Everybody knows that kids do better when they grow up with both a mother and a father, right? According to their speeches, even presidents Obama and Bush agree on that one.
But a recent study proposes that children of gay parents may do better than kids of straight parents on self-esteem, confidence, academics and on behavior problems like rule-breaking and aggression.
Not equal, but better.
Published last week in Pediatrics, the study by Nanette Gartrell, professor of psychiatry at UC San Francisco, and Henry Bos, a behavioral scientist at the University of Amsterdam, followed 78 children born of lesbian mothers. The moms, who conceived through donor insemination, were interviewed when their kids were 2, 5 and 10 and again when they reached 17. The children were interviewed at age 10 and filled out a questionnaire at 17.
For years the “common sense” argument has been made that these children would be damaged for life for lacking both male and female parents. “There are so many places in the United States where same-sex couples are not allowed to adopt or foster children in need,” Dr. Gartrell told Reuters.
“(But) there is not a single study that has shown there are any problems in terms of psychological adjustment (of the child).” No statistics had been gathered to track children of lesbians over a long period of time, so Gartrell undertook the U.S. National Longitudinal Lesbian Family study in 1986.
According to the U.S. Census, more than 270,000 children lived in homes of same-sex couples in 2005 and nearly twice that number had a single lesbian or gay parent.
The new study showed no differences on measures of development and social behavior but such wide difference in others that the researchers were surprised.
“We simply expected to find no difference in psychological adjustment between adolescents reared in lesbian families and the normative sample.” Gartrell told Time magazine, “I was surprised to find that on some measures we found higher levels of [psychological] competency and lower levels of behavioral problems, it wasn’t something I expected.”
Gartrell is a medical doctor, a psychiatrist, researcher and writer. She is the author of more than 50 research reports on topics ranging from medical students’ depression to sexual exploitation of patients by health care professionals. Her ground-breaking investigation into physician misconduct led to a cleanup of professional ethics codes and the criminalization of boundary violations. For this work, she was featured in a PBS Frontline documentary.
Her study seems to backstop a report earlier this year by Timothy Biblarz of USC and Judith Stacey of NYU that “nonbiological lesbian co-mothers” are “more skilled at parenting and more involved with the children than stepfathers” and that “lesbian partners in two-parent families ... enjoy a greater level of synchronicity in parenting than do heterosexual partners.”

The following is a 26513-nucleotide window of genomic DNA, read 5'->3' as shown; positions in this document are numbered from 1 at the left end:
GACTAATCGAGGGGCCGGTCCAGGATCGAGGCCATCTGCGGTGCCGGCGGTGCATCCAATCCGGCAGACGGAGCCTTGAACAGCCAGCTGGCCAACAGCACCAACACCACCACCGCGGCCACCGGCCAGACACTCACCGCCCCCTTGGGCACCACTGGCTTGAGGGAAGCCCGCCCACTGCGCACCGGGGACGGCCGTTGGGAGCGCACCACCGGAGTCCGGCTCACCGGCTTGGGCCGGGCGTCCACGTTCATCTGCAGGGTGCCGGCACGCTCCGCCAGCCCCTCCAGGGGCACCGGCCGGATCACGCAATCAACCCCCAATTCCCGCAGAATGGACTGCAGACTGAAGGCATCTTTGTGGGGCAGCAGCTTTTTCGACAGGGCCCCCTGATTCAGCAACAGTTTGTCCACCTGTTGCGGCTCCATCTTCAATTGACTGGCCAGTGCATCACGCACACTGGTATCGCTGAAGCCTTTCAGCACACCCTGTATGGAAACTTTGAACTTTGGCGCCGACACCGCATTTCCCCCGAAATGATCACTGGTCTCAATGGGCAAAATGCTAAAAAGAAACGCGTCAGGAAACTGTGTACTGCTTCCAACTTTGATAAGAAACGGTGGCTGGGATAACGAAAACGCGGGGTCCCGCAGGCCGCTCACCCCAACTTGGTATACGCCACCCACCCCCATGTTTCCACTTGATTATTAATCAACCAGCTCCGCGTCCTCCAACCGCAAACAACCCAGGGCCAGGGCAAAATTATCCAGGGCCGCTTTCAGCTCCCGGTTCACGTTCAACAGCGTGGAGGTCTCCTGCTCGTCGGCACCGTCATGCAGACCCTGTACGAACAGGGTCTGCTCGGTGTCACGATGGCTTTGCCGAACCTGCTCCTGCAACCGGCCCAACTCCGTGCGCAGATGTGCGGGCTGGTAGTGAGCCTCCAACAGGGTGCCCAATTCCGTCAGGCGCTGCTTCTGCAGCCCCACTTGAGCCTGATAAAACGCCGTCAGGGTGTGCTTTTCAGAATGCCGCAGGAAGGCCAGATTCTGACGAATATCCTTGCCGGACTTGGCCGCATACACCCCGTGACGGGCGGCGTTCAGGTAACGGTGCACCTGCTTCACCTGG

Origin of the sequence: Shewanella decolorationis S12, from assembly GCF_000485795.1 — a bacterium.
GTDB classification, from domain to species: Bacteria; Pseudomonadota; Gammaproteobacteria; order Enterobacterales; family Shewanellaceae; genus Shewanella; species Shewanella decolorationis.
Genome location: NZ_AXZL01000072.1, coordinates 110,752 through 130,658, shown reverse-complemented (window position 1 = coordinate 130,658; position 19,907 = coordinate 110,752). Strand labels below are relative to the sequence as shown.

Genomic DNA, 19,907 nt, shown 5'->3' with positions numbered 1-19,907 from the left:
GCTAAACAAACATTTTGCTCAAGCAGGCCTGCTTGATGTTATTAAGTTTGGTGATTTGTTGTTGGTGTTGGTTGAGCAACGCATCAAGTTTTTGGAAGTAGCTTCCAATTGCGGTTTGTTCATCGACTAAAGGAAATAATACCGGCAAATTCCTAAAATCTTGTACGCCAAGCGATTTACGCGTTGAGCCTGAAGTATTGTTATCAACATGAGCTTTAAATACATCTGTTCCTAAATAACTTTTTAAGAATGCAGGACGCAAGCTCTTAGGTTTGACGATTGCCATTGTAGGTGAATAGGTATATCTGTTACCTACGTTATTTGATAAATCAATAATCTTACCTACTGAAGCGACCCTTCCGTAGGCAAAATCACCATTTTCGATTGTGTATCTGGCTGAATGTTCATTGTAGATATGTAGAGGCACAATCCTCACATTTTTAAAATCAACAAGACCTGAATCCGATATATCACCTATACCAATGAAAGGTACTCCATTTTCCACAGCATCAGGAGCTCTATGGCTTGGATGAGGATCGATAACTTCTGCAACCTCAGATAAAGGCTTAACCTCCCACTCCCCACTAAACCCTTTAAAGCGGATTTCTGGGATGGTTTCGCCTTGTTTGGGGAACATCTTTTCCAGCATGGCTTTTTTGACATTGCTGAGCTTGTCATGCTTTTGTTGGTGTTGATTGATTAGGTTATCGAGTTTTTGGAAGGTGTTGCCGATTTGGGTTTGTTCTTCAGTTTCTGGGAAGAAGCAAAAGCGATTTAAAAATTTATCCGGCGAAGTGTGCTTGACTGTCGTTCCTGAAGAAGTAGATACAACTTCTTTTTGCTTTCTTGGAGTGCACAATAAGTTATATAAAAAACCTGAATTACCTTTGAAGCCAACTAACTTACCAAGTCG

The Gartrell-Bos study has of course stirred up controversy. Wendy Wright, president of the Concerned Women for America, a group that claims to support biblical values, questioned its financing. The study was funded by the Gay and Lesbian Medical Association.
“That proves the prejudice and bias of the study,” she told CNN. “This study was clearly designed to come out with one outcome — to attempt to sway people that children are not detrimentally affected in a homosexual household.” (www.cnn.com/2010/HEALTH/06/0/lesbian.children.adjustment/index.html)
Gartrell and Bos openly addressed public opinion in their study.
“Although research had established by the late 1960s that homosexuality is not a mental illness, public opinion has been slow to catch up,” they wrote. “The legitimacy of lesbian and gay biological, foster and adoptive parenting is still under scrutiny.”
It seems to me that two loving parents, committed for 18 years to the future of their child, are the best possible team, regardless of gender.
“The things we know that make for good parenting are love, resources and being very involved in your child’s life,” Dr. Gartrell said.
P.S. On a totally personal note, I received permission from our oldest daughter and her partner to relate the following. Their adopted son, now 22 years old, is a fine young man. He was 5 years old when he came to them and immediately became a part of our extended family. By the way, he is very heterosexual.
Chuck Arnold is pastor of the Valley of the Flowers United Church of Christ in Vandenberg Village.